Although the velvety gloss achieved with these earlier pigments is particularly suitable for many applications, pigments with sharp gloss and bright sparkle are required for other applications.
Accordingly, it is an object of the present invention to provide pigments which have the bright gloss of pigments with a pure TiO2 coating, but in addition display reduced light scatter and increased color saturation through a homogeneous and crack-free layer.
Upon further study of the specification and appended claims, further objects and advantages of this invention will become apparent to those skilled in the art.
These objects have been attained by this invention by providing a process for the preparation of nacreous pigments which have improved gloss properties and are based on mica flakes coated with metal oxides, the mica being coated with a layer of hydrated titanium dioxide in aqueous suspension and then washed, dried and calcined, wherein the process is carried out as a two-stage process in which, initially, a layer of hydrated titanium dioxide is precipitated as a single layer together with silicon dioxide and aluminum hydroxide and the pigment thus obtained is washed, dried and calcined, and then is suspended in a solution containing titanium sulfate, and coated again by slow heating of the suspension.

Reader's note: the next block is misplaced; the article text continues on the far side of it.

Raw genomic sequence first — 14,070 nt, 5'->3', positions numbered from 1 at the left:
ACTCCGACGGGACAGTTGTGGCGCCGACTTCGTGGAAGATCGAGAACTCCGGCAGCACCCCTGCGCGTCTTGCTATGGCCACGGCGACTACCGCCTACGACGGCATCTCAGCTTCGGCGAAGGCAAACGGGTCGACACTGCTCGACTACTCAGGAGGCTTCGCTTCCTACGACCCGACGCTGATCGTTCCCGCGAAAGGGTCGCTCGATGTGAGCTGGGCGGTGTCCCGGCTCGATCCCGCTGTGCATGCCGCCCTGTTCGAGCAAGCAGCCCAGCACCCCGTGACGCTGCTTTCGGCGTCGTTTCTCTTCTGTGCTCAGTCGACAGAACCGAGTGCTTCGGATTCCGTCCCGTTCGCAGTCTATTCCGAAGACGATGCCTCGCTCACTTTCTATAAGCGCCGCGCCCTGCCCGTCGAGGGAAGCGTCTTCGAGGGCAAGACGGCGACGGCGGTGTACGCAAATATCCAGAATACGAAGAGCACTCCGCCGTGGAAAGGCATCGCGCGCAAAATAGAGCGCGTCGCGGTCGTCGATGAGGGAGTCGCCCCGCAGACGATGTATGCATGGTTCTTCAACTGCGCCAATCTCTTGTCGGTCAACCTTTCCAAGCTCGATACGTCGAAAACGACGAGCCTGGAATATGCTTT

This invention also relates to the pigments thus obtained and their use.
It did not seem possible to achieve a combination of the desired properties, since, on the one hand, the increase in the refractive index by reduction of the proportion of constituents in the layer which have a low refractive index (e.g., SiO2 and Al2 O3) increases the inhomogeneity and crack formation in the layer, but, on the other hand, the constituents added to avoid these disadvantages reduce the refractive index again. However, it has now been found that, surprisingly, the desired object can be achieved by the two-stage coating of this invention comprising a coating carried out according to the earlier application No. P 31 51 354 followed by a second coating in the presence of titanium sulfate.
An advantage of the pigments of this invention is that, by the process of this invention, it has surprisingly been possible to combine, in one pigment, both high transparency and tinctorial strength through homogeneous crack-free layers and bright gloss through a high refractive index. This could not be predicted nor thought possible. Rather, it had to be assumed by skilled artisans that, at best, only a compromise between the two properties would be possible.